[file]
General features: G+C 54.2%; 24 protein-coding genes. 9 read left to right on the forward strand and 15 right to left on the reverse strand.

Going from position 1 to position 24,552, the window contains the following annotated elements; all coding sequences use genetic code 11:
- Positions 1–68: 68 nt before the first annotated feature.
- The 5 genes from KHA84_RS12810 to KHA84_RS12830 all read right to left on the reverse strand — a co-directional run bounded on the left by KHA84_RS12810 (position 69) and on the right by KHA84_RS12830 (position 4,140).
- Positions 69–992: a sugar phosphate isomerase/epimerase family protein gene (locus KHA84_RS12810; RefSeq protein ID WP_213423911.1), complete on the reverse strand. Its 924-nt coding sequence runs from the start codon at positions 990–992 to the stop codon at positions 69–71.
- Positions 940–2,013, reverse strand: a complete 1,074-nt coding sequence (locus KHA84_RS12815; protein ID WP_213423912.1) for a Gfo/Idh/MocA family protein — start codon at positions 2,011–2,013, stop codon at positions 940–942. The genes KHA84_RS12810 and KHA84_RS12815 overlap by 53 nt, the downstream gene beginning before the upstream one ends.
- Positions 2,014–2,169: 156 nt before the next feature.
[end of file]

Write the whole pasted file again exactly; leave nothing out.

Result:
General features: G+C 54.2%; 24 protein-coding genes. 9 read left to right on the forward strand and 15 right to left on the reverse strand.

Going from position 1 to position 24,552, the window contains the following annotated elements; all coding sequences use genetic code 11:
- Positions 1–68: 68 nt before the first annotated feature.
- The 5 genes from KHA84_RS12810 to KHA84_RS12830 all read right to left on the reverse strand — a co-directional run bounded on the left by KHA84_RS12810 (position 69) and on the right by KHA84_RS12830 (position 4,140).
- Positions 69–992: a sugar phosphate isomerase/epimerase family protein gene (locus KHA84_RS12810; RefSeq protein ID WP_213423911.1), complete on the reverse strand. Its 924-nt coding sequence runs from the start codon at positions 990–992 to the stop codon at positions 69–71.
- Positions 940–2,013, reverse strand: a complete 1,074-nt coding sequence (locus KHA84_RS12815; protein ID WP_213423912.1) for a Gfo/Idh/MocA family protein — start codon at positions 2,011–2,013, stop codon at positions 940–942. The genes KHA84_RS12810 and KHA84_RS12815 overlap by 53 nt, the downstream gene beginning before the upstream one ends.
- Positions 2,014–2,169: 156 nt before the next feature.